Equality is a loose term. Its use is prevalent in all the rights campaign speeches but what does it actually mean? If you are a disabled person, the Equality Act 2010 states that some people(s) or organisations have the duty to make reasonable adjustments. It says, “…changes or adjustments should be made to ensure you can access the following things if you’re disabled: education, employment, housing, goods and services like shops, banks, cinemas, hospitals, council offices, leisure centres…” Is the theatre not just a live-action cinema performance? So why is it that disabled people are still excluded from a rich history of theatrical production?
Disabled people have rights and needs like non-disabled people, but securing accessibility for them is often overlooked. Even this year the development of Manchester’s new £112m Factory arts centre was set back because of the lack of disabled and wheelchair provisions the building offered.
You would be forgiven for thinking that disability provisions would be something that theatres had resolved by now, considering that they’ve been around for hundreds of years. However, in some circumstances it’s their age that makes access difficult to facilitate. Many theatres struggle to offer access because they were built over a century ago, and disability simply wasn’t a consideration back then.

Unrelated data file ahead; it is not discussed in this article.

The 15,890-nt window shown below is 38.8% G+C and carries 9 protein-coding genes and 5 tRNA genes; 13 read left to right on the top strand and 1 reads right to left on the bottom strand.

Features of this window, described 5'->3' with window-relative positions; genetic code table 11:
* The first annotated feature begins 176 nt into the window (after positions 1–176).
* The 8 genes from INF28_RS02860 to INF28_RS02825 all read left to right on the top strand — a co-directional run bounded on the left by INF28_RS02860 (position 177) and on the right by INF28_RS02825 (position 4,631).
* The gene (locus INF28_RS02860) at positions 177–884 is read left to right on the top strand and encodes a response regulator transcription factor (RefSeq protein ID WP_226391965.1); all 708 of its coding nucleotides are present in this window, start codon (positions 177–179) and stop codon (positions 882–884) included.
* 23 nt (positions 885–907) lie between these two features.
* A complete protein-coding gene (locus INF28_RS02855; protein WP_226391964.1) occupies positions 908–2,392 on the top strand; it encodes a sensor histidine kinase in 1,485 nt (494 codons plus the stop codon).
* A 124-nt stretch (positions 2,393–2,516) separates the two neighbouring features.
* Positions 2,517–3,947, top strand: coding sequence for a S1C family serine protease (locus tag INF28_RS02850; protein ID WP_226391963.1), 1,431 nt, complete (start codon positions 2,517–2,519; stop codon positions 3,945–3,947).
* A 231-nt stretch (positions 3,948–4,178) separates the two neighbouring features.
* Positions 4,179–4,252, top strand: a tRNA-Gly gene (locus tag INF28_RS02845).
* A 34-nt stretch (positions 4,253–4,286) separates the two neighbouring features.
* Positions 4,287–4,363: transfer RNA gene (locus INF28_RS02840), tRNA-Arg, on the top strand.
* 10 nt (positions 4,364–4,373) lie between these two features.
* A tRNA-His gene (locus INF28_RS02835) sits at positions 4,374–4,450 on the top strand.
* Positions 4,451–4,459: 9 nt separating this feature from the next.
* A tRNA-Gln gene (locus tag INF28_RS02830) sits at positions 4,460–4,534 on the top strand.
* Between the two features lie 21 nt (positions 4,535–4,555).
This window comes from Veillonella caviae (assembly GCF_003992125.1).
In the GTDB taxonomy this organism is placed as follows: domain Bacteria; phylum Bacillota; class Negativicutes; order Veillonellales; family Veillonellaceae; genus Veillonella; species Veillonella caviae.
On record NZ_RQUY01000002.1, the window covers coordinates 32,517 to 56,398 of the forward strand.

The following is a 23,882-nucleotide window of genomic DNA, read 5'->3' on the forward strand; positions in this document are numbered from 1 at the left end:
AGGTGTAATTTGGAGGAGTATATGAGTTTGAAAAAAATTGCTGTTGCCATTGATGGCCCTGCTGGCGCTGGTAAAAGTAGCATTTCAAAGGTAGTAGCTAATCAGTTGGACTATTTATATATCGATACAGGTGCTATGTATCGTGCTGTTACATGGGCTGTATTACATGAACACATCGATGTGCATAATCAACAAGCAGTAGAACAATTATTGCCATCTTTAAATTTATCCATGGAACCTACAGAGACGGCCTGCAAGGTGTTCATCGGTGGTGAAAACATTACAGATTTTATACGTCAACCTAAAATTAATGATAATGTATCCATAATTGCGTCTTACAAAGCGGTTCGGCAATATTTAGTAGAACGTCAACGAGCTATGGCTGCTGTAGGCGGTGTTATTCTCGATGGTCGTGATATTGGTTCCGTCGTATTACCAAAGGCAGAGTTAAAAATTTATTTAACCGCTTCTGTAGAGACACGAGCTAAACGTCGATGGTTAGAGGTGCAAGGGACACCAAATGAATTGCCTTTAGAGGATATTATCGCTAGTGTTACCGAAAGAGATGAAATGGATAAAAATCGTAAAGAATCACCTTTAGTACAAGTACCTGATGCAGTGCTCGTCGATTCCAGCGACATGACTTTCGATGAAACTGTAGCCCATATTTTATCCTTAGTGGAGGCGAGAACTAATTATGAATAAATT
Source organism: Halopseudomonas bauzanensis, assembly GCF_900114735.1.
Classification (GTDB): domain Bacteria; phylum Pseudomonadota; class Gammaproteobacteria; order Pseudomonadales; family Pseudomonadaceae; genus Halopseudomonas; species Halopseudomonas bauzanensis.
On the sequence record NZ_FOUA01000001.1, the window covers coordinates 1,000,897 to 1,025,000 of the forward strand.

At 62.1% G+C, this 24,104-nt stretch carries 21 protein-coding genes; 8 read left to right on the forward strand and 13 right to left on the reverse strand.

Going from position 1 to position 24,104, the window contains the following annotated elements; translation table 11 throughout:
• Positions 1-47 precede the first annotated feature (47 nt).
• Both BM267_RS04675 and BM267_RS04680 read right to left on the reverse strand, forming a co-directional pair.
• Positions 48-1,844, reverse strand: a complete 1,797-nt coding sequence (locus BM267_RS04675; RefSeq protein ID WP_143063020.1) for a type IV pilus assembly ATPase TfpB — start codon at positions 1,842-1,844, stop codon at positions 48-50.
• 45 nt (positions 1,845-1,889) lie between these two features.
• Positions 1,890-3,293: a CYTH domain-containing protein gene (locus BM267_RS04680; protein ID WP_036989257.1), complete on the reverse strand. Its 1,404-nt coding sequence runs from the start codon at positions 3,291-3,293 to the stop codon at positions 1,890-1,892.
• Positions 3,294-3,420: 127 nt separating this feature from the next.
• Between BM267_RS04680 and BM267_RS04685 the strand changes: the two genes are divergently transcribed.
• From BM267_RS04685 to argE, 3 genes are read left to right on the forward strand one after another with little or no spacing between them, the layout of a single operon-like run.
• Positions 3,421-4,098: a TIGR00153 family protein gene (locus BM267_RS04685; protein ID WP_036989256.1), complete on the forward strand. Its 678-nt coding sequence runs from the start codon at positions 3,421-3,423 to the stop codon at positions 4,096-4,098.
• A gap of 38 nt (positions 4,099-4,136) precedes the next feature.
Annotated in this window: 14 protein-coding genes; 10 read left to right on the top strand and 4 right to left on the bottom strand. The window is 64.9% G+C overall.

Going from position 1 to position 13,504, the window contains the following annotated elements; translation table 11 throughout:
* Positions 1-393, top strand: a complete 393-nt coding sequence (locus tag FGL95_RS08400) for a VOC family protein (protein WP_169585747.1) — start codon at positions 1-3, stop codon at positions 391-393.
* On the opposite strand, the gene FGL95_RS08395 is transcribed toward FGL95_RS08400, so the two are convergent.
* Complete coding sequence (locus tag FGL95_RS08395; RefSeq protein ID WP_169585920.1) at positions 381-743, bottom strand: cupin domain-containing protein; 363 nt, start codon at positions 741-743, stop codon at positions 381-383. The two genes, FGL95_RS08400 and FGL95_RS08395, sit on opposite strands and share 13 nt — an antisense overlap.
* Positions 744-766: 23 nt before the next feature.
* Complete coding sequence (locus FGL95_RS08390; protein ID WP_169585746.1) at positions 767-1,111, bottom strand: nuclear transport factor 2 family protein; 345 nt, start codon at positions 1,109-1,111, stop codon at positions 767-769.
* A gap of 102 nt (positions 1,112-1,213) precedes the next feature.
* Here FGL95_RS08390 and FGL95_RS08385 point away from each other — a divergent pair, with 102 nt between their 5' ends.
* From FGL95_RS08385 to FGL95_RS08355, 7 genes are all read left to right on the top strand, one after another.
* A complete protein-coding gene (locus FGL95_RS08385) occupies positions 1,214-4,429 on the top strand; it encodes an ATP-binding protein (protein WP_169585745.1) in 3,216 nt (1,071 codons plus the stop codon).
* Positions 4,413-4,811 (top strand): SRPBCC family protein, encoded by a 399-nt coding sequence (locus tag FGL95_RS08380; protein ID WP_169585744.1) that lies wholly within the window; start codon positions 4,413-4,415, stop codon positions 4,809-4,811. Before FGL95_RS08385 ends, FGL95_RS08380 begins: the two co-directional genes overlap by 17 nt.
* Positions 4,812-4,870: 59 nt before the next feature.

The Ambassador Theatre, on West Street, London is one of those theatres unable to accommodate wheelchair users because of structural inadequacy.
Andrew Mills, general manager for the Ambassador says, “I’m ashamed to say that if you arrive in a wheelchair and are not able to be transferred to one of our seats, the Ambassador cannot accommodate you. It’s a health and safety issue; there needs to be space for access in and out.”
When asked how people felt when faced with this, Mills replied: “I don’t know how often the box office have had to deal with it but I, as general manager, have had to deal with it a few times- the last time was about three months ago. Patrons usually go somewhere else and once you explain why, they can be understanding.”